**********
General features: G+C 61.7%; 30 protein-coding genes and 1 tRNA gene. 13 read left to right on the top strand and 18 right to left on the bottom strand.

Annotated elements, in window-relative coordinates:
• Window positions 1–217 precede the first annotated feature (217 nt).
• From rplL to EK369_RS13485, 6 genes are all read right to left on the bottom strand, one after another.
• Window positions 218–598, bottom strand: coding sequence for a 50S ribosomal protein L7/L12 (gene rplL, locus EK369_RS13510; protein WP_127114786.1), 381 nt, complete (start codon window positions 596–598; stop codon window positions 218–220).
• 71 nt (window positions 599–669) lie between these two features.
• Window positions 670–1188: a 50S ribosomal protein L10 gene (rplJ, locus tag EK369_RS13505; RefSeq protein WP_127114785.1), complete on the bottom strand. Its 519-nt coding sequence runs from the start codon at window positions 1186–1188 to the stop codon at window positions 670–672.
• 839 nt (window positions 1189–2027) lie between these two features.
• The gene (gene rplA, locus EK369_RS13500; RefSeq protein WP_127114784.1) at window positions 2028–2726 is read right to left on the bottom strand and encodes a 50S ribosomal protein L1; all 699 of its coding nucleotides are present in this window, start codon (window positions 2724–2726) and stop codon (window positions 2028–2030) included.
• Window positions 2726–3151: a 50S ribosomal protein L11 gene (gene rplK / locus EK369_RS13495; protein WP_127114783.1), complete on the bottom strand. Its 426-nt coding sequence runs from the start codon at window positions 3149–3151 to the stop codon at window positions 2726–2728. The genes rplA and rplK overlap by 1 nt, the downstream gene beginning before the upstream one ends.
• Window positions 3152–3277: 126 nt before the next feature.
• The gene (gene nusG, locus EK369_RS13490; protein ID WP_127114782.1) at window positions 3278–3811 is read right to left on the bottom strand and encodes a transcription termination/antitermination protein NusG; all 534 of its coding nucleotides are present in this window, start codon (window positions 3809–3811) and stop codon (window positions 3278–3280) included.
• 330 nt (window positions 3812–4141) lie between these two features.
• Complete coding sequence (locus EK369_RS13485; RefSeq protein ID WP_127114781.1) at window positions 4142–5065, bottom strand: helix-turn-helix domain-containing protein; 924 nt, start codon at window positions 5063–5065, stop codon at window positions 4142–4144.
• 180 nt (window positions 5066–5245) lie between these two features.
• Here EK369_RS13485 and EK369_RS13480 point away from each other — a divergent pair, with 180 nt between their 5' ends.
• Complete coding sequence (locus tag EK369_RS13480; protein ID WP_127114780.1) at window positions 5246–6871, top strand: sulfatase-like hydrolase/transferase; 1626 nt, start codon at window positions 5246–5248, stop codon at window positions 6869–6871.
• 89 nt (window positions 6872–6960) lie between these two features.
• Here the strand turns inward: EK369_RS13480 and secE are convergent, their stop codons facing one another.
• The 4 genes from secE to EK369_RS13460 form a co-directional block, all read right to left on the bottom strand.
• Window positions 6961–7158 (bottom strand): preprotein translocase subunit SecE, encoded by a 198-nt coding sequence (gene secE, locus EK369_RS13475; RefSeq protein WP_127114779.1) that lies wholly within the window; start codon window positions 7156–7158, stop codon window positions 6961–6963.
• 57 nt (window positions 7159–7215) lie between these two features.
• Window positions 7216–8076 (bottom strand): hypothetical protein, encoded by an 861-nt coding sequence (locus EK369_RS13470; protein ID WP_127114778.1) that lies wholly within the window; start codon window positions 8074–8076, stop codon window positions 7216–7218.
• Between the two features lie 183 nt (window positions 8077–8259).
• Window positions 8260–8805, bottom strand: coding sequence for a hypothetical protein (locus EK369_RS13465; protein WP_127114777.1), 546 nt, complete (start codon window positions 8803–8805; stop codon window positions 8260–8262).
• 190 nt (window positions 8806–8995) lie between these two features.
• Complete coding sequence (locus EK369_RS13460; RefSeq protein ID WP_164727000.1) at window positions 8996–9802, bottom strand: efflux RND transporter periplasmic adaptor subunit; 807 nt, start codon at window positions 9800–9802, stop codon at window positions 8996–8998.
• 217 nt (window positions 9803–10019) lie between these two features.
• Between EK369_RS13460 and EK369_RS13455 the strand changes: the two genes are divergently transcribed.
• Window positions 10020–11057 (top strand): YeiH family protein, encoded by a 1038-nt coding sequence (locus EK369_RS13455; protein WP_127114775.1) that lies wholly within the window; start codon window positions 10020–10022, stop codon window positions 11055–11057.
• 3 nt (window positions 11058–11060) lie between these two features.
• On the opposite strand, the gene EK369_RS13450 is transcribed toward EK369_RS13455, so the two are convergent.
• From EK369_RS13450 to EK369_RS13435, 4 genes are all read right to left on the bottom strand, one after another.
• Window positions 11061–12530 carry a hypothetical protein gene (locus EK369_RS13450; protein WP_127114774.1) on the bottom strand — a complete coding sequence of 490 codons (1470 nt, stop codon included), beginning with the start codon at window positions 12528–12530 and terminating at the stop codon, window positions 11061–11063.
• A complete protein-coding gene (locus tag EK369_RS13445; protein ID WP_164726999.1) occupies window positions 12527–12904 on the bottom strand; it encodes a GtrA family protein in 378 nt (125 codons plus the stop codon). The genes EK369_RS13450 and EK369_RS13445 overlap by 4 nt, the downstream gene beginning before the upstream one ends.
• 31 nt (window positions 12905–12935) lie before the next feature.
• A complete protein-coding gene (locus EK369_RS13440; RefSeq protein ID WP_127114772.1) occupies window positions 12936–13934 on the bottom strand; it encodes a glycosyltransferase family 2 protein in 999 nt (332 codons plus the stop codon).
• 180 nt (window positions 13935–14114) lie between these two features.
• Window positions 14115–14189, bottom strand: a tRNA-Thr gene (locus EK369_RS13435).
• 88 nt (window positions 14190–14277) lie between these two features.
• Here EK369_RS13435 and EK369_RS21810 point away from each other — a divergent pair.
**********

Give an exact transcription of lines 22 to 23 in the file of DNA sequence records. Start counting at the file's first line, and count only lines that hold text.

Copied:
• 57 nt (window positions 7159–7215) lie between these two features.
• Window positions 7216–8076 (bottom strand): hypothetical protein, encoded by an 861-nt coding sequence (locus EK369_RS13470; protein ID WP_127114778.1) that lies wholly within the window; start codon window positions 8074–8076, stop codon window positions 7216–7218.